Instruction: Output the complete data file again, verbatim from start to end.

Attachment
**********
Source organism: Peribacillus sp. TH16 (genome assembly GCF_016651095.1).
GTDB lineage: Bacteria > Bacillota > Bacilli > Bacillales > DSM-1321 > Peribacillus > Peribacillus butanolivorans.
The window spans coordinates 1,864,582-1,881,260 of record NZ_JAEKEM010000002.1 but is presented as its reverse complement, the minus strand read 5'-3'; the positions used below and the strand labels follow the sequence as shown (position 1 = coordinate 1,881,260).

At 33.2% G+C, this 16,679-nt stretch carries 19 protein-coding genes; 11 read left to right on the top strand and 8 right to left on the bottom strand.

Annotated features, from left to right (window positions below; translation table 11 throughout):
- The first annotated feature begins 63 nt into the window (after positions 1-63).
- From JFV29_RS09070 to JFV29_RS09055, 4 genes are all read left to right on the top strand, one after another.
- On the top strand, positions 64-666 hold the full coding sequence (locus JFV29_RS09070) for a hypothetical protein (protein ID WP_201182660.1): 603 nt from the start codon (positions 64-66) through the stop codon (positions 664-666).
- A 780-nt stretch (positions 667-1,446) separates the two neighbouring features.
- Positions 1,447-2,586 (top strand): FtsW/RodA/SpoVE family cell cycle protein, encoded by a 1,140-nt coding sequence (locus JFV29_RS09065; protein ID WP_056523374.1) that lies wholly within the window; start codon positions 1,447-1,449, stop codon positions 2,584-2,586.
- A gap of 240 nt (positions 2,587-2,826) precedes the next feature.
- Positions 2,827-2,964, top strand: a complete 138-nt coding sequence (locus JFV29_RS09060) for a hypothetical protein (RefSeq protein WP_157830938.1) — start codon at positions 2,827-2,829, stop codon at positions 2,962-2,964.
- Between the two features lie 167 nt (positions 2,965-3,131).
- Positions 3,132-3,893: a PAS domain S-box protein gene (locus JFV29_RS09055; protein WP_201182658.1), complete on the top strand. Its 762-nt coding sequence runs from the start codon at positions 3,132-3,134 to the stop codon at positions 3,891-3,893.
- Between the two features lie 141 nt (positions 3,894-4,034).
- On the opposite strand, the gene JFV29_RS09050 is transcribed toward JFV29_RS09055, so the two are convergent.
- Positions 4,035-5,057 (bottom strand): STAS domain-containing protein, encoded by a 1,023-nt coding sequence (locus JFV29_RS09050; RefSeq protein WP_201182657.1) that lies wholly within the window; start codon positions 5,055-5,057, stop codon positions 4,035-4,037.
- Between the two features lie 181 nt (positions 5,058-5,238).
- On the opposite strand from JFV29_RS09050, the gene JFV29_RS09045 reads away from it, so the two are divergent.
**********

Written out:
Source organism: Peribacillus sp. TH16 (genome assembly GCF_016651095.1).
GTDB lineage: Bacteria > Bacillota > Bacilli > Bacillales > DSM-1321 > Peribacillus > Peribacillus butanolivorans.
The window spans coordinates 1,864,582-1,881,260 of record NZ_JAEKEM010000002.1 but is presented as its reverse complement, the minus strand read 5'-3'; the positions used below and the strand labels follow the sequence as shown (position 1 = coordinate 1,881,260).

At 33.2% G+C, this 16,679-nt stretch carries 19 protein-coding genes; 11 read left to right on the top strand and 8 right to left on the bottom strand.

Annotated features, from left to right (window positions below; translation table 11 throughout):
- The first annotated feature begins 63 nt into the window (after positions 1-63).
- From JFV29_RS09070 to JFV29_RS09055, 4 genes are all read left to right on the top strand, one after another.
- On the top strand, positions 64-666 hold the full coding sequence (locus JFV29_RS09070) for a hypothetical protein (protein ID WP_201182660.1): 603 nt from the start codon (positions 64-66) through the stop codon (positions 664-666).
- A 780-nt stretch (positions 667-1,446) separates the two neighbouring features.
- Positions 1,447-2,586 (top strand): FtsW/RodA/SpoVE family cell cycle protein, encoded by a 1,140-nt coding sequence (locus JFV29_RS09065; protein ID WP_056523374.1) that lies wholly within the window; start codon positions 1,447-1,449, stop codon positions 2,584-2,586.
- A gap of 240 nt (positions 2,587-2,826) precedes the next feature.
- Positions 2,827-2,964, top strand: a complete 138-nt coding sequence (locus JFV29_RS09060) for a hypothetical protein (RefSeq protein WP_157830938.1) — start codon at positions 2,827-2,829, stop codon at positions 2,962-2,964.
- Between the two features lie 167 nt (positions 2,965-3,131).
- Positions 3,132-3,893: a PAS domain S-box protein gene (locus JFV29_RS09055; protein WP_201182658.1), complete on the top strand. Its 762-nt coding sequence runs from the start codon at positions 3,132-3,134 to the stop codon at positions 3,891-3,893.
- Between the two features lie 141 nt (positions 3,894-4,034).
- On the opposite strand, the gene JFV29_RS09050 is transcribed toward JFV29_RS09055, so the two are convergent.
- Positions 4,035-5,057 (bottom strand): STAS domain-containing protein, encoded by a 1,023-nt coding sequence (locus JFV29_RS09050; RefSeq protein WP_201182657.1) that lies wholly within the window; start codon positions 5,055-5,057, stop codon positions 4,035-4,037.
- Between the two features lie 181 nt (positions 5,058-5,238).
- On the opposite strand from JFV29_RS09050, the gene JFV29_RS09045 reads away from it, so the two are divergent.